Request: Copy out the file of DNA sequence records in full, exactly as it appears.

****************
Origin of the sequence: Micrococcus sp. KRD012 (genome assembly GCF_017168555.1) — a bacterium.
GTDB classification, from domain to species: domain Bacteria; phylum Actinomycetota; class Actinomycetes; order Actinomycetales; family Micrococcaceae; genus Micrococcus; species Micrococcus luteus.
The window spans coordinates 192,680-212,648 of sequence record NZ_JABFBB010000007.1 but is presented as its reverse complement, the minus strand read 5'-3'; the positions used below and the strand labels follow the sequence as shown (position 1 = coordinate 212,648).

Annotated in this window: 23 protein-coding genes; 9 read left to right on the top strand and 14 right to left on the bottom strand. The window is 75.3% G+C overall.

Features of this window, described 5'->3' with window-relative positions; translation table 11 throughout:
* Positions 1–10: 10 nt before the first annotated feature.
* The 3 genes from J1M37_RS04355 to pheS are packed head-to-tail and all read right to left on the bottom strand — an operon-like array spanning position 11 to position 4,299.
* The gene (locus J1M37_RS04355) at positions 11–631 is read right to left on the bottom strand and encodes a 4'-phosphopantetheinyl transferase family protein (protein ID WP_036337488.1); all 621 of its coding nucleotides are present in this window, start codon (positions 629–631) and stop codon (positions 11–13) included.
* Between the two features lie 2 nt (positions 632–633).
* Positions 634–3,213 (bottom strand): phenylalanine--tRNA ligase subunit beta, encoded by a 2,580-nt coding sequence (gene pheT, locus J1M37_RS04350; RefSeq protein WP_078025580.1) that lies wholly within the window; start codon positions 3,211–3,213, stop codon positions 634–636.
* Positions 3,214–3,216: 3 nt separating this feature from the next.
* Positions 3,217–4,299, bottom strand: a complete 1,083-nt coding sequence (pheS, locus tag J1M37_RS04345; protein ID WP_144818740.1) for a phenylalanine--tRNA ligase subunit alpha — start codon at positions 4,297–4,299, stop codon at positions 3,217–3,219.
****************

Origin of the sequence: Micrococcus sp. KRD012 (genome assembly GCF_017168555.1) — a bacterium.
GTDB classification, from domain to species: domain Bacteria; phylum Actinomycetota; class Actinomycetes; order Actinomycetales; family Micrococcaceae; genus Micrococcus; species Micrococcus luteus.
The window spans coordinates 192,680-212,648 of sequence record NZ_JABFBB010000007.1 but is presented as its reverse complement, the minus strand read 5'-3'; the positions used below and the strand labels follow the sequence as shown (position 1 = coordinate 212,648).

Annotated in this window: 23 protein-coding genes; 9 read left to right on the top strand and 14 right to left on the bottom strand. The window is 75.3% G+C overall.

Features of this window, described 5'->3' with window-relative positions; translation table 11 throughout:
* Positions 1–10: 10 nt before the first annotated feature.
* The 3 genes from J1M37_RS04355 to pheS are packed head-to-tail and all read right to left on the bottom strand — an operon-like array spanning position 11 to position 4,299.
* The gene (locus J1M37_RS04355) at positions 11–631 is read right to left on the bottom strand and encodes a 4'-phosphopantetheinyl transferase family protein (protein ID WP_036337488.1); all 621 of its coding nucleotides are present in this window, start codon (positions 629–631) and stop codon (positions 11–13) included.
* Between the two features lie 2 nt (positions 632–633).
* Positions 634–3,213 (bottom strand): phenylalanine--tRNA ligase subunit beta, encoded by a 2,580-nt coding sequence (gene pheT, locus J1M37_RS04350; RefSeq protein WP_078025580.1) that lies wholly within the window; start codon positions 3,211–3,213, stop codon positions 634–636.
* Positions 3,214–3,216: 3 nt separating this feature from the next.
* Positions 3,217–4,299, bottom strand: a complete 1,083-nt coding sequence (pheS, locus tag J1M37_RS04345; protein ID WP_144818740.1) for a phenylalanine--tRNA ligase subunit alpha — start codon at positions 4,297–4,299, stop codon at positions 3,217–3,219.